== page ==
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( Confederate Veteran Magazine, March 1895.) Much deserving credit is accorded Major D. W. Reed in helping make Shiloh NMP what it is today. But, "unrecognized others" were just as necessary to the creation of, "the wondrous preserve that is Shiloh NMP and Cemetery" (including the survey team, pictured above.) In Confederate Veteran (volume 3, edition of March 1895, pages 75 - 77) begins an extensive article that details work of some of the other men (and provides photographs): Colonel E T. Lee and Captain J. W. Irwin, just two mentioned. Others include Colonel Cornelius Cadle (Park Commissioner), General Don Carlos Buell (Park Commissioner -- page 104), and Captain James Williams (Assistant Secretary of Shiloh Battlefield Association, former member of Brewer's Cavalry Battalion, then living in Savannah Tennessee.) The article begins with an "invitation to attend the Second Reunion at Shiloh, to be held April 5 and 6 1895 at Pittsburg Landing," and flows into a description of the work done by Colonel E. T. Lee of Monticello Illinois (Secretary of the Shiloh Battlefield Association.) E. T. Lee also wrote a four column article on Battle of Shiloh (included in references at bottom.) On page 77 the details of Captain J. W. Irwin are revealed (former member of Confederate Cavalry that was absorbed into N. B. Forrest's command.) A two-page article detailing service with General Forrest is included. Much additional information is to be found in volumes 3 and 4 of Confederate Veteran, but the Index does not allow effective searching. [Best to click on the "Catalog Record," below; select the desired volume; and in Search Box at top of that volume, insert "Shiloh" for references IRT the creation of the Military Park.] Regards Ozzy References: http://babel.hathitrust.org/cgi/pt?id=hvd.32044035882372;view=1up;seq=104 Confederate Veteran, volume 3. http://catalog.hathitrust.org/Record/000528187 Catalog Record for Confederate Veteran Magazine (all issues, 1893 - 1922.) http://newspapers.library.in.gov/cgi-bin/indiana?a=d&d=INN18950302-01.1.11 Indianapolis News of 2 MAR 1895, page 11, "Shiloh Memorial Park" by E. T. Lee. N.B. Did anyone else notice the steamboat in the background? Might be the Edgar Cherry.
Despite the mammoth Federal success at Fort Donelson, the war did not come to an end (though some acted as if it had.) General U.S. Grant looked to push the next objective, which appeared to be Nashville. And he requested guidance from St. Louis. In meantime, Clarksville (about fifty miles up the Cumberland River, in the direction of Nashville) was deemed a suitable target: a reconnaissance conducted by U.S. Navy gunboats Conestoga and Cairo on February 18th discovered that Confederate Clarksville was practically a ghost town; the Rebels and most of the citizens had fled. So, General C.F. Smith was dispatched with a suitable force pulled from his Second Division and occupied Clarksville on about February 23rd. Early the next day, U.S. Grant, in company with Surgeon Brinton, , BGen McClernand, Captain Taylor (of Taylor's Battery), Colonel Lauman and Colonel WHL Wallace, departed Fort Donelson aboard steamer W.H.B. for an inspection of Union-occupied Clarksville. But, it does not appear that an inspection took place at Clarksville that day: General Grant caught wind that General William Nelson's Division (which was known to have been promised to assist Grant at Fort Donelson) had arrived at Paducah; reported to General Sherman; and departed Paducah aboard a small fleet on February 23rd, bound for the Cumberland River. The seven steamers, under gunboat escort, continued to the ordered destination of Clarksville (arrival recorded as 8 a.m. February 24th) and General Nelson met with General Smith. At about noon (in accordance with orders relayed from General Grant to General Nelson) General Nelson returned to his steamer, Diana, and in company with six other steamers (led by USS Carondelet) the force proceeded up the Cumberland (with U.S. Grant aboard steamer W.H.B, in company with USS Cairo, well in advance of the fleet.) Bull Nelson arrived at the "open city" of Nashville on February 25th, stepped ashore... and became the first Federal General Officer to enter Nashville following Rebel occupation; (General Buell was just across the river at Edgefield: today's East Nashville); and U.S. Grant appears to have waited aboard the W.H.B., at least, for a little while. Nelson made contact with Buell; and Grant escorted his party from Fort Donelson into Union-occupied Nashville for two days of what can best be described as relaxation and diversion. On February 27th, U.S. Grant met with Don Carlos Buell aboard the W.H.B. and exchanged pleasantries; and then Grant and his party departed Nashville, and arrived back at Fort Donelson late on 28 FEB 1862. Cheers Ozzy References: OR 7 pages 661, 662- 3, 668, 670- 1, 674. OR (Navy) vol.22, pages 315, 587, 616, 617, 625. Memoirs of U.S. Grant page 318. Adam Badeau's Military Career of U.S. Grant, pages 58 - 9. Diary of Jacob Ammen for dates February 23, 24 and 25 (found in OR 7 page 659 - 660. Hoppin's Life of Andrew Hull Foote, pages 230 - 236. Memoirs of Surgeon John Brinton, page 139. Life of General WHL Wallace, pages 166 (Letter of 20 FEB 1862) and page 171 (Letter of 28 FEB 1862).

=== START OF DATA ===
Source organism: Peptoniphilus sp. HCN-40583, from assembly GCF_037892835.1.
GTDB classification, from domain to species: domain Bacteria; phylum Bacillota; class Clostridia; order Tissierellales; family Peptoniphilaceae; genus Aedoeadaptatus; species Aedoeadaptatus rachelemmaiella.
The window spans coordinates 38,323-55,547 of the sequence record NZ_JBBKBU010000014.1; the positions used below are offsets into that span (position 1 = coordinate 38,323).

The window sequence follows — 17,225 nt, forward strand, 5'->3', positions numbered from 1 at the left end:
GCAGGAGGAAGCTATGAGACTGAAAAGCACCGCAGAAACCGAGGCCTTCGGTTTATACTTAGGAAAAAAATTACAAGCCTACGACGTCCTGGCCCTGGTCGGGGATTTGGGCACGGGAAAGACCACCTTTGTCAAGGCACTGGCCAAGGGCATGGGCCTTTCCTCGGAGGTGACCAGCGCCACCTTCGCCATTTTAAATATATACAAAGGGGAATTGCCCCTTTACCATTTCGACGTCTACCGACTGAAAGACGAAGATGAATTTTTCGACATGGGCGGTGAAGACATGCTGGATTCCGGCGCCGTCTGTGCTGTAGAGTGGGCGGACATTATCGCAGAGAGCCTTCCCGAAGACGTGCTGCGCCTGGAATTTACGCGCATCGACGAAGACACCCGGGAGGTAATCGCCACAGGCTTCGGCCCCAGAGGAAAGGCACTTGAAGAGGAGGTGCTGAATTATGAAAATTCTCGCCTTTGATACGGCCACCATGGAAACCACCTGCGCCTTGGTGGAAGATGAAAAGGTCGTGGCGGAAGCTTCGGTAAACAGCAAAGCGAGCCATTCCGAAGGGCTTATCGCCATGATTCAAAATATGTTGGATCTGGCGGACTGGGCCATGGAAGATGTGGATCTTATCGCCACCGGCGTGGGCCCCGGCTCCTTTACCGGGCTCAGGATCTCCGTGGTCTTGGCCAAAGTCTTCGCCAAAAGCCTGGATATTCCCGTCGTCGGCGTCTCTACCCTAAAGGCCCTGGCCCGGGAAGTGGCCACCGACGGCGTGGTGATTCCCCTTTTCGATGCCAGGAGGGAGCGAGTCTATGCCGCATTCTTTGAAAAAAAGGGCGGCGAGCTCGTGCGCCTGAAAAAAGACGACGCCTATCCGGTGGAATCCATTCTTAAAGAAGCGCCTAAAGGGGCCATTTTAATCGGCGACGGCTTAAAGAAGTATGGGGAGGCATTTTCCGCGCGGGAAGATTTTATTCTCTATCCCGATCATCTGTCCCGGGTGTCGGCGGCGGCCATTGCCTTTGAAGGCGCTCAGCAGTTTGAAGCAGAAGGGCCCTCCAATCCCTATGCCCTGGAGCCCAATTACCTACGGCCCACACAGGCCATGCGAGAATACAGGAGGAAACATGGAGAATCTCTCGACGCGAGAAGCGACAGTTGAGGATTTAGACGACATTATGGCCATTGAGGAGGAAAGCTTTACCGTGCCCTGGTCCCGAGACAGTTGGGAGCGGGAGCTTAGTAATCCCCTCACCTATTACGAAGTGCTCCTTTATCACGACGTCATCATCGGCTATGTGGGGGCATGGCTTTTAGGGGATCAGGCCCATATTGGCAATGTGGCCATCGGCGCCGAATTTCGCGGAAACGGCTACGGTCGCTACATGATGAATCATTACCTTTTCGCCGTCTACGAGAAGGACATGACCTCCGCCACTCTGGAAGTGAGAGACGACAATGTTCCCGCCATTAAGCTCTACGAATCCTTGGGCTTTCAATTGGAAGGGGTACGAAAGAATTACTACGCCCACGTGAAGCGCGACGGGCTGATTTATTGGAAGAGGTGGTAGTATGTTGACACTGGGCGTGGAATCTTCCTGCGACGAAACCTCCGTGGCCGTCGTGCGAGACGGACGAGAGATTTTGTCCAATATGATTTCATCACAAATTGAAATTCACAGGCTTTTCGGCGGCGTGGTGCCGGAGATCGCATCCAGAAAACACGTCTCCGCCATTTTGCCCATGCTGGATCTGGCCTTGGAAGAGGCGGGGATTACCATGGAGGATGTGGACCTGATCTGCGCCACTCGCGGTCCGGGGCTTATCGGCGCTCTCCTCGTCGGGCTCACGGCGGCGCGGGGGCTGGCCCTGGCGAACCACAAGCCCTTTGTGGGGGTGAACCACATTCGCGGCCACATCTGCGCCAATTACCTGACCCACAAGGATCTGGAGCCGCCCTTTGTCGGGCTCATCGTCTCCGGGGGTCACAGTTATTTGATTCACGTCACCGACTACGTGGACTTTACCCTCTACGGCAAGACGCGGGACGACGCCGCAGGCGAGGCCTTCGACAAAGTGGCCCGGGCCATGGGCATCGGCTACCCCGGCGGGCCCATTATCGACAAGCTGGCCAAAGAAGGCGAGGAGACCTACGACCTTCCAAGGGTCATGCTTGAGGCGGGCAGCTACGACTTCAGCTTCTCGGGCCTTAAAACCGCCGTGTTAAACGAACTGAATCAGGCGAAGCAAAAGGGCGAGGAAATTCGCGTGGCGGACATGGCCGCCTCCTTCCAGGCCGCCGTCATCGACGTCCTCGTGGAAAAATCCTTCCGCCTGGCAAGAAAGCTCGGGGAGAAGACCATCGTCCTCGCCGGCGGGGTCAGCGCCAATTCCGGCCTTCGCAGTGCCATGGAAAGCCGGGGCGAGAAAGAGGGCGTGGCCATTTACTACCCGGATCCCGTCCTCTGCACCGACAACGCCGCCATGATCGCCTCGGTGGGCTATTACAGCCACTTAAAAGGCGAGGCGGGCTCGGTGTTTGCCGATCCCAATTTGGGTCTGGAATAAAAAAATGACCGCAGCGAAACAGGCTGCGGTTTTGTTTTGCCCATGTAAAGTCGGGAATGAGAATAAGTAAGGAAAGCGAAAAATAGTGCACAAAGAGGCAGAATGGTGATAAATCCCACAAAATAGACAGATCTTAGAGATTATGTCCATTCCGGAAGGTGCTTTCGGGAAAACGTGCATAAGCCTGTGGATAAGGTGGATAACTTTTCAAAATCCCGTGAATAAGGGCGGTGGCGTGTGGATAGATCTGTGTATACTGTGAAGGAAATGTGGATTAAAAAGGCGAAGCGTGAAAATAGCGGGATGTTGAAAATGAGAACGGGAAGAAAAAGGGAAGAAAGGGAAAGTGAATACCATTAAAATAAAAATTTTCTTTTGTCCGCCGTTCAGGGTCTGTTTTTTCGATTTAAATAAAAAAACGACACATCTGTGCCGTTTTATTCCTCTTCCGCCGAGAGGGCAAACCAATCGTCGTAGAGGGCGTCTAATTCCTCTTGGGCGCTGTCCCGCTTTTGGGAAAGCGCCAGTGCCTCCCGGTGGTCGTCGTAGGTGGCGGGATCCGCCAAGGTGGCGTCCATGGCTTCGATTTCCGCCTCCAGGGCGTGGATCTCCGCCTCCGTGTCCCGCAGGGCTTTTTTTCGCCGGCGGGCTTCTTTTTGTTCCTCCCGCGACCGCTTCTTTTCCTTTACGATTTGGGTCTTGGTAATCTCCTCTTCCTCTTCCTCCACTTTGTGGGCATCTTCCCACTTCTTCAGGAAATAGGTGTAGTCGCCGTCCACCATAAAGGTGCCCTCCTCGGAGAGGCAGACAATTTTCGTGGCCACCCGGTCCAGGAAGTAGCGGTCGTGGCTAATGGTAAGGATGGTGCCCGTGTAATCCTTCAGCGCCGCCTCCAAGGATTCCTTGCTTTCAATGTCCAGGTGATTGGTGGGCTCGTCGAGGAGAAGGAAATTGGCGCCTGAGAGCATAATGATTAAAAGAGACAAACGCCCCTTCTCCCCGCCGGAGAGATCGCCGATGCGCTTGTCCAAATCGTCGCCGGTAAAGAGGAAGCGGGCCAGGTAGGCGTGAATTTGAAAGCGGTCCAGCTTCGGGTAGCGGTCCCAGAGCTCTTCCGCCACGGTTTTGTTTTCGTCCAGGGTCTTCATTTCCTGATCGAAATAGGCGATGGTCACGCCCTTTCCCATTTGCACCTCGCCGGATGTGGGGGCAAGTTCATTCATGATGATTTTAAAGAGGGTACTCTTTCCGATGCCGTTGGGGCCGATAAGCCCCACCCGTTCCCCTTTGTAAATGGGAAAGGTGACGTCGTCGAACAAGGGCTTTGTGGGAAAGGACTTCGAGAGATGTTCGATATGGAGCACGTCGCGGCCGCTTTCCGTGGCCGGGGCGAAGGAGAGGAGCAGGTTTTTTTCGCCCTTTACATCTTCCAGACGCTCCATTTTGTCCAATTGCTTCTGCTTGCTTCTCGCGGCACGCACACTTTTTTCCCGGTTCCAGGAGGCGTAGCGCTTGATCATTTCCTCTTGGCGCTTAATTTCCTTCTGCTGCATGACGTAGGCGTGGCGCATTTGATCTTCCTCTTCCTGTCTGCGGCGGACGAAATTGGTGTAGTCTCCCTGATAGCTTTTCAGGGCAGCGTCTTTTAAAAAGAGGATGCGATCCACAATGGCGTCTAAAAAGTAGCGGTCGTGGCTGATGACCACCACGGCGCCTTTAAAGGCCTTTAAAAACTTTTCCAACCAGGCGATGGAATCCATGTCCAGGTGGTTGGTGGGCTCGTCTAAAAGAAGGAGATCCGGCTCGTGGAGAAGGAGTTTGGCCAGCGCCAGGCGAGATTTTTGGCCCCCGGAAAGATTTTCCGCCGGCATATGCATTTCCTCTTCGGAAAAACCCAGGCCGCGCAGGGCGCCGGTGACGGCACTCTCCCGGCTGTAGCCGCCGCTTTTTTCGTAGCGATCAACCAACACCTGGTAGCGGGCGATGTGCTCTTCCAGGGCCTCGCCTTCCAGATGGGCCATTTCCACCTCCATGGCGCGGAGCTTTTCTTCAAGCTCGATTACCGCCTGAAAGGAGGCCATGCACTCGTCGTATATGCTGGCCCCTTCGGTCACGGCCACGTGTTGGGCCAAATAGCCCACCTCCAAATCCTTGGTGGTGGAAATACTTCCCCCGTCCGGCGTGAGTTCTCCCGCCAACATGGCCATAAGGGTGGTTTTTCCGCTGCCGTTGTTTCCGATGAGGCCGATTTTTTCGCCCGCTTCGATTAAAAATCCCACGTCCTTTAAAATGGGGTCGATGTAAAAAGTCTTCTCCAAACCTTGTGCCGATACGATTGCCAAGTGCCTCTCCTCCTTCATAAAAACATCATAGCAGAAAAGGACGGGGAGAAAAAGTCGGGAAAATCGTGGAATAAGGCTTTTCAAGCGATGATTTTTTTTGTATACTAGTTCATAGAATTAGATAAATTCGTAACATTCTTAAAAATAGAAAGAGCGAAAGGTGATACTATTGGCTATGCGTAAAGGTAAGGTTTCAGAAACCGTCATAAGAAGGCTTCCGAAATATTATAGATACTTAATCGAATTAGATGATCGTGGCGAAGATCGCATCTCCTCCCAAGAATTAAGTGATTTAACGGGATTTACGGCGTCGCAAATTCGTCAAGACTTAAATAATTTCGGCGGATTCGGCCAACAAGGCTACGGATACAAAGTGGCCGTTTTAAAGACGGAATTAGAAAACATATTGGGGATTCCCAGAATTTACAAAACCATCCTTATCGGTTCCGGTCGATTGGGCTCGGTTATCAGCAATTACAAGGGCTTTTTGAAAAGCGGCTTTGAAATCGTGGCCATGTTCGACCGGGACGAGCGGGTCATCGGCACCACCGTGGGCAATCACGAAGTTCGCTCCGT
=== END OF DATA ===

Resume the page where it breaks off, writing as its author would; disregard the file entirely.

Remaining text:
Just for the exercise, and sparked by a recent exchange with Darryl, I thought it might be of benefit to present a list of Don Carlos Buell's noteworthy experiences during the War Between the States. You may find some of the revelations surprising... May 20, 1861 Assigned to Department of the Pacific based at San Francisco, as Asst Adj General on the staff of General E.V. Sumner (the man who replaced Albert Sidney Johnston as Commander of that Department) September 14 Assigned to the Defenses of Washington, D.C. (and promoted to Brigadier General) November 15 Took over Department of the Ohio (replaced W.T. Sherman) Jan 18, 1862 A force belonging to Buell's Department [George Thomas] achieves victory at Mill Springs February Provided "distant support" for Fort Henry/Fort Donelson operations February 9 A force belonging to Buell's Department [Ormsby Mitchel] occupies Bowling Green, KY February 23 A force belonging to Buell [William "Bull" Nelson] occupies Nashville March 11 Buell's Department is absorbed, becoming part of Henry Halleck's Department of the Mississippi March 21 Buell promoted to Major General (but now junior to US Grant, promoted February 16) March/April While leading most of the Army of the Ohio to the support of US Grant at Pittsburg Landing, Buell's focus appears to be concentrated on the rebuilding of bridges and roadways, and the establishment of a telegraph line... not timely arrival. April 6 Buell's Army of the Ohio provides support near close of the First Day at Shiloh April 7 Buell provides a major Federal force of fresh troops and helps drive Beauregard from the field at Shiloh, Day 2 Aprill 11 A force belonging to Buell [Ormsby Mitchel] occupies Huntsville and cuts the vital M&C R.R. April/May Buell engages in Crawl to Corinth in command of Army of the Center June Following occupation of Corinth, Buell provides support to Federal forces under Pope pushing south towards Beauregard's cantonment at Tupelo, Mississippi. Satisfied that the Rebel Army is dissolving before his very eyes, Henry Halleck calls Buell away mid-June and sends his Army of the Ohio east, with instructions to occupy Chattanooga (but the main focus, as directed by Halleck involves the rebuilding of rail lines and bridges.) Buell is afterwards seen as "responsible" for the escape of Braxton Bragg from Chattanooga. July 4 Confederate John Hunt Morgan commences an ambitious cavalry raid lasting several weeks through Kentucky (which happens to be Buell's area of responsibility.) Buell is embarrassed; leaders in Washington express growing concern about Buell's competence. August 29-30 A force under Bull Nelson is routed at Battle of Richmond by Kirby Smith (who is in process of joining forces with Braxton Bragg for a planned campaign through Kentucky and Tennessee) September Following Confederate success at Richmond, Buell is uncertain where Rebels intend to attack next. Louisville, Lexington, Nashville and Cincinnati are hastily defended; Sept 29 About the same day Bull Nelson is gunned down by a brother officer in Louisville, Buell is ordered relieved of command of the Army of the Ohio. However, George Thomas (the designated replacement) refuses to carry out the order; Buell continues as Commander of that Army. October 8 Battle of Perryville is not seen as correctly fought: although the Confederates under Bragg withdraw south from Kentucky, providing a strategic victory for the North, the focus of leaders in Washington is on the tactical victory won by the Rebels. October 29 William Rosecrans relieves Don Carlos Buell; the Army of the Ohio renamed Army of the Cumberland. October Buell ordered to Indianapolis to await further instructions. For the rest of the war (until his resignation in 1864) Buell is a Major General without a Department. Ozzy References: http://babel.hathitrust.org/cgi/pt?id=loc.ark:/13960/t6tx3qs9p;view=2up;seq=8 12 Decisive Battles of the War, by William Swinton (especially pages 124, 179, and 190-192) wikipedia (various) Autobiography of Lew Wallace, part 2 pages 562-564, 603-627 http://archive.org/stream/lewwallaceautobi00wall#page/628/mode/2up http://penelope.uchicago.edu/Thayer/E/Gazetteer/Places/America/United_States/Army/USMA/Cullums_Register/1090*.html http://civilwardailygazette.com/the-assassination-of-bull-nelson-the-firing-and-rehiring-of-don-carlos-buell/ http://civilwardailygazette.com/how-don-carlos-buell-learned-he-was-fired/